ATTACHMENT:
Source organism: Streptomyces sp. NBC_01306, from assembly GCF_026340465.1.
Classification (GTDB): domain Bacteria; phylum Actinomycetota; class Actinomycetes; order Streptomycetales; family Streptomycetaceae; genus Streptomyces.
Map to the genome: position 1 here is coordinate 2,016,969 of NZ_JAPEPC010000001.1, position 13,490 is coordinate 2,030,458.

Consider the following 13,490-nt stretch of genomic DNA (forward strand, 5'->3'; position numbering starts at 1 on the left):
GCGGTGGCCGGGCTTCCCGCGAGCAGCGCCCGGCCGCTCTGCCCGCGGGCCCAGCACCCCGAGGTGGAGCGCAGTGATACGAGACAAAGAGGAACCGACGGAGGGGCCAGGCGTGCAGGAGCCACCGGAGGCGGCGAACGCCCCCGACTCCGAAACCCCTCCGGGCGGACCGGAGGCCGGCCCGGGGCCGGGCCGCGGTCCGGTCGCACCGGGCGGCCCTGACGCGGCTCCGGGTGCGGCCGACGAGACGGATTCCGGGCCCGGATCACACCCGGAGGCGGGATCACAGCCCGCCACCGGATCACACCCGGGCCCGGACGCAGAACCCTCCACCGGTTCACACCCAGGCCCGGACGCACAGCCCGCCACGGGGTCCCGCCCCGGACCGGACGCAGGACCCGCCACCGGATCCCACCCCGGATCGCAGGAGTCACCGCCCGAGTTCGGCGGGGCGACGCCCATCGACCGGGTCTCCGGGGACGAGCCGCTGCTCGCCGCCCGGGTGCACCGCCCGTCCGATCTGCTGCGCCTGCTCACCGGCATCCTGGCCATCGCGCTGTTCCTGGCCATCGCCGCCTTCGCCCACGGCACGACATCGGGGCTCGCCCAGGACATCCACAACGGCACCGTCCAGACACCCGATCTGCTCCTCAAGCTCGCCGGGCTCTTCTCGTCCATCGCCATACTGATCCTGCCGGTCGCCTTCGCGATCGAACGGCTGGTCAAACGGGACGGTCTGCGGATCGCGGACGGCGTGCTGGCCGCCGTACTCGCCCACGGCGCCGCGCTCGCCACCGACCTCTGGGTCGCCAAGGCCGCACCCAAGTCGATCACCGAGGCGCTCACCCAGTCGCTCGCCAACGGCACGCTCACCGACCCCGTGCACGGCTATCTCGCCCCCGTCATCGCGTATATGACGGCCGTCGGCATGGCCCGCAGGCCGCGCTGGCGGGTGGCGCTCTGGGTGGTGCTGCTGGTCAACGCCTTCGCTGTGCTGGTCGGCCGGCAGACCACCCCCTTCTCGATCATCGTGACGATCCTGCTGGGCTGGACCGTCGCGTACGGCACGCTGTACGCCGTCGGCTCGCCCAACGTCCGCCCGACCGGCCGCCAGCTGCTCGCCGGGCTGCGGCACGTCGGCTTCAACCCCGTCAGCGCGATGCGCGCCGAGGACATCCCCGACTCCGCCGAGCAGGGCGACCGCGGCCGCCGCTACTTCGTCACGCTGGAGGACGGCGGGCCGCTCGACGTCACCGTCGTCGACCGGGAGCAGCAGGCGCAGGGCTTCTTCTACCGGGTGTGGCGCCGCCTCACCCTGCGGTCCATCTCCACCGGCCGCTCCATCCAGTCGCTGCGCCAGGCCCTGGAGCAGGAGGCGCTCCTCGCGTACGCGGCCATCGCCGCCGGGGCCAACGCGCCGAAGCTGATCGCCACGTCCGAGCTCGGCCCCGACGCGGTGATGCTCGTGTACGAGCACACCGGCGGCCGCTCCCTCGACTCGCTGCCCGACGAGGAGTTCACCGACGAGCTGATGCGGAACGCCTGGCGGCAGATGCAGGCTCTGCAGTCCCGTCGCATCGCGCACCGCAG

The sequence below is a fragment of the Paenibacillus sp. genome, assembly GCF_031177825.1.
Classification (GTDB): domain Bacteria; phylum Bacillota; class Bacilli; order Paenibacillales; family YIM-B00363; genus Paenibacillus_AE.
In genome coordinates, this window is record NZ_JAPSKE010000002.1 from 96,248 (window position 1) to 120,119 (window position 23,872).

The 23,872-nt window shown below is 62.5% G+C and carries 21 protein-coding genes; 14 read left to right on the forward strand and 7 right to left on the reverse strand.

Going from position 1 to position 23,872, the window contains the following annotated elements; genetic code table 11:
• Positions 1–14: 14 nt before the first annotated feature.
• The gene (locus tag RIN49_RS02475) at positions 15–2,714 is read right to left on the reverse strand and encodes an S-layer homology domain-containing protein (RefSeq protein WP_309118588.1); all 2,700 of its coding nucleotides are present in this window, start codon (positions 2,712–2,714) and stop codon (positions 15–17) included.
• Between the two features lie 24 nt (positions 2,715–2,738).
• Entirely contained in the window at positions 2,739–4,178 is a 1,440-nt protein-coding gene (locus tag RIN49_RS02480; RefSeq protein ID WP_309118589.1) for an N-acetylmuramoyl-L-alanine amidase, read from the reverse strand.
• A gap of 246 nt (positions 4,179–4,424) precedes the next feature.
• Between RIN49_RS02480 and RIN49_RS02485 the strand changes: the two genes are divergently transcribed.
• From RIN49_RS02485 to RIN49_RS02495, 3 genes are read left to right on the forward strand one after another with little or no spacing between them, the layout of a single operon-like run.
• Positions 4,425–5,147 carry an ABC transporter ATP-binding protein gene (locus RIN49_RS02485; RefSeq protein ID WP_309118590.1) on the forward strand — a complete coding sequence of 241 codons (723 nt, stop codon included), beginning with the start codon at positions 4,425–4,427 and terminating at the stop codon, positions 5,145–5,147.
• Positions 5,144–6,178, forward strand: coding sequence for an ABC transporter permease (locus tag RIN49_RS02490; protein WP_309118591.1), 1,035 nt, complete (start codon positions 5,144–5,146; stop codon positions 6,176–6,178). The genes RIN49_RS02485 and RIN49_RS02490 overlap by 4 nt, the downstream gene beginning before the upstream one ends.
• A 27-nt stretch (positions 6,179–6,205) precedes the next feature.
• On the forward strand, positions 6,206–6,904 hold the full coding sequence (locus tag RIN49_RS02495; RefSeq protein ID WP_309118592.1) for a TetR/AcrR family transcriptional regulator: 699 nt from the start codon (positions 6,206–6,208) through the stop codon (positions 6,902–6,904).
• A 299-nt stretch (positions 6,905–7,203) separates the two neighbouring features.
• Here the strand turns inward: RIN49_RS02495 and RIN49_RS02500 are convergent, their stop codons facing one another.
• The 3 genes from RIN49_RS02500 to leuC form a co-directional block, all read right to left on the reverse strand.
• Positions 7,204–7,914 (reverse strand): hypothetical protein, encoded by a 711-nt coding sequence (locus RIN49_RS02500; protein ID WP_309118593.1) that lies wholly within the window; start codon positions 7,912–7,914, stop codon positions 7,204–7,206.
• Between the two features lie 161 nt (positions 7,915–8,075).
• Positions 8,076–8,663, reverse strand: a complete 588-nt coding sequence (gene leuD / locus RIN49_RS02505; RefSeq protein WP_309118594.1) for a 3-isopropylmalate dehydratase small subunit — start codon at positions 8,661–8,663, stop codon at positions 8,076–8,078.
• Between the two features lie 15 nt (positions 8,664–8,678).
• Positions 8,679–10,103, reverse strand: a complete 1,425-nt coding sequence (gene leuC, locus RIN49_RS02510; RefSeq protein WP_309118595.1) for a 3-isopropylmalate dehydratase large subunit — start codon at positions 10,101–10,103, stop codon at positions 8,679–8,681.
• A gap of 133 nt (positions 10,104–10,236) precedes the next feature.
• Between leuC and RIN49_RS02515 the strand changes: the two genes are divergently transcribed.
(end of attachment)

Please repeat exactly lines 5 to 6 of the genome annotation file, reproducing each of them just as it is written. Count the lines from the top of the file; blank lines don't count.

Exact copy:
GCGGTGGCCGGGCTTCCCGCGAGCAGCGCCCGGCCGCTCTGCCCGCGGGCCCAGCACCCCGAGGTGGAGCGCAGTGATACGAGACAAAGAGGAACCGACGGAGGGGCCAGGCGTGCAGGAGCCACCGGAGGCGGCGAACGCCCCCGACTCCGAAACCCCTCCGGGCGGACCGGAGGCCGGCCCGGGGCCGGGCCGCGGTCCGGTCGCACCGGGCGGCCCTGACGCGGCTCCGGGTGCGGCCGACGAGACGGATTCCGGGCCCGGATCACACCCGGAGGCGGGATCACAGCCCGCCACCGGATCACACCCGGGCCCGGACGCAGAACCCTCCACCGGTTCACACCCAGGCCCGGACGCACAGCCCGCCACGGGGTCCCGCCCCGGACCGGACGCAGGACCCGCCACCGGATCCCACCCCGGATCGCAGGAGTCACCGCCCGAGTTCGGCGGGGCGACGCCCATCGACCGGGTCTCCGGGGACGAGCCGCTGCTCGCCGCCCGGGTGCACCGCCCGTCCGATCTGCTGCGCCTGCTCACCGGCATCCTGGCCATCGCGCTGTTCCTGGCCATCGCCGCCTTCGCCCACGGCACGACATCGGGGCTCGCCCAGGACATCCACAACGGCACCGTCCAGACACCCGATCTGCTCCTCAAGCTCGCCGGGCTCTTCTCGTCCATCGCCATACTGATCCTGCCGGTCGCCTTCGCGATCGAACGGCTGGTCAAACGGGACGGTCTGCGGATCGCGGACGGCGTGCTGGCCGCCGTACTCGCCCACGGCGCCGCGCTCGCCACCGACCTCTGGGTCGCCAAGGCCGCACCCAAGTCGATCACCGAGGCGCTCACCCAGTCGCTCGCCAACGGCACGCTCACCGACCCCGTGCACGGCTATCTCGCCCCCGTCATCGCGTATATGACGGCCGTCGGCATGGCCCGCAGGCCGCGCTGGCGGGTGGCGCTCTGGGTGGTGCTGCTGGTCAACGCCTTCGCTGTGCTGGTCGGCCGGCAGACCACCCCCTTCTCGATCATCGTGACGATCCTGCTGGGCTGGACCGTCGCGTACGGCACGCTGTACGCCGTCGGCTCGCCCAACGTCCGCCCGACCGGCCGCCAGCTGCTCGCCGGGCTGCGGCACGTCGGCTTCAACCCCGTCAGCGCGATGCGCGCCGAGGACATCCCCGACTCCGCCGAGCAGGGCGACCGCGGCCGCCGCTACTTCGTCACGCTGGAGGACGGCGGGCCGCTCGACGTCACCGTCGTCGACCGGGAGCAGCAGGCGCAGGGCTTCTTCTACCGGGTGTGGCGCCGCCTCACCCTGCGGTCCATCTCCACCGGCCGCTCCATCCAGTCGCTGCGCCAGGCCCTGGAGCAGGAGGCGCTCCTCGCGTACGCGGCCATCGCCGCCGGGGCCAACGCGCCGAAGCTGATCGCCACGTCCGAGCTCGGCCCCGACGCGGTGATGCTCGTGTACGAGCACACCGGCGGCCGCTCCCTCGACTCGCTGCCCGACGAGGAGTTCACCGACGAGCTGATGCGGAACGCCTGGCGGCAGATGCAGGCTCTGCAGTCCCGTCGCATCGCGCACCGCAG

The sequence below is a fragment of the Paenibacillus sp. genome, assembly GCF_031177825.1.